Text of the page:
Recent times have been very challenging for all players of the pharmaceutical industry in Mexico, mainly because we have lost the balance of share the wholesaler Casa Saba used to have in the distribution chain. They used to have more than 30 percent of the market and, due to their financial problems, it went down to less than 5 percent. The big challenge was to support the other players, such as Nadro, Fanasa, Marzam, Grupo San Pablo and Farmacias Guadalajara, so they could grasp part of Saba’s lost share. Fortunately for the sake of the market, Saba is slowly recovering and last semester started recuperating some lost accounts. The company will try to come back, perhaps not with the same strength and capabilities as in the past, but they may even get back to a 10 percent market share during 2015. The big issue is that there still is an estimated 10 percent of that has not been recovered by any wholesalers so far.
What we decided to do – independently of the market situation – was to improve our internal productivity by becoming more efficient throughout the organization, re-directing our investment and expenses, focusing our resources on permanently training the sales team and back office, implementing full sales force automation and an own in-house sales technique called DNA, Dynamic Negotiations on key Arguments. We have strongly improved our forecasting processes and supply chain with the headquarters in France. In collaboration with finance, HR, marketing and the sales teams we have recently developed a new and fair well-rewarded compensation plan, that is perfectly in line with our targets as well as different strategic and operational objectives. As we care for our team members as a whole, we have also developed Escuela de Gerentes (management school), an intensive two-year program aimed at training our top performers to become the best district managers and at developing advanced sales representatives for our future activities.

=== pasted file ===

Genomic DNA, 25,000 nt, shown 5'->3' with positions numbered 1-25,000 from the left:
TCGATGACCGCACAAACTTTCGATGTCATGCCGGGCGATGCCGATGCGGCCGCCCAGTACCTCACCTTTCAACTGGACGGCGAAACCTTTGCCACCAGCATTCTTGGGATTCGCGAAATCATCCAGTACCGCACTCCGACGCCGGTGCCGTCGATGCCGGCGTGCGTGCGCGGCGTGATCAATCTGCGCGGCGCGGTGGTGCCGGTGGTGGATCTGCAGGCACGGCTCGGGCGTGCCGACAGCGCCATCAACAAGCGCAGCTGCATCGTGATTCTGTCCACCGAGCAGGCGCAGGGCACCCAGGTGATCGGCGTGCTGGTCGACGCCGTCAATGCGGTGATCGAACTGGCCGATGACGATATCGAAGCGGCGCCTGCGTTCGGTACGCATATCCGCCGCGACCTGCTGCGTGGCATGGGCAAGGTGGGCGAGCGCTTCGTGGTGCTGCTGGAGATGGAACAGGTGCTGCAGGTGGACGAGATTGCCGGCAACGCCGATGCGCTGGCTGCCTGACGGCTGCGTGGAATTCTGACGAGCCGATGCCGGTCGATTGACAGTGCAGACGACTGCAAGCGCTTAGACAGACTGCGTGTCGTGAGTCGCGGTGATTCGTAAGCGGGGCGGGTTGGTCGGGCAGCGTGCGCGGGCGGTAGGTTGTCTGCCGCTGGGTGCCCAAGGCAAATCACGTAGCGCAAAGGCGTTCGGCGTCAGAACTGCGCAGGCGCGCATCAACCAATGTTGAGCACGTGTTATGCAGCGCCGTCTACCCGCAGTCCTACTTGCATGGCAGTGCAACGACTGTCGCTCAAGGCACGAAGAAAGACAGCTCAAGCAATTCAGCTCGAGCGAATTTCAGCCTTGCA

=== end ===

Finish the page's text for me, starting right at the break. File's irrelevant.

What role do Mexico and Central America play today in Pierre Fabre group’s global strategy?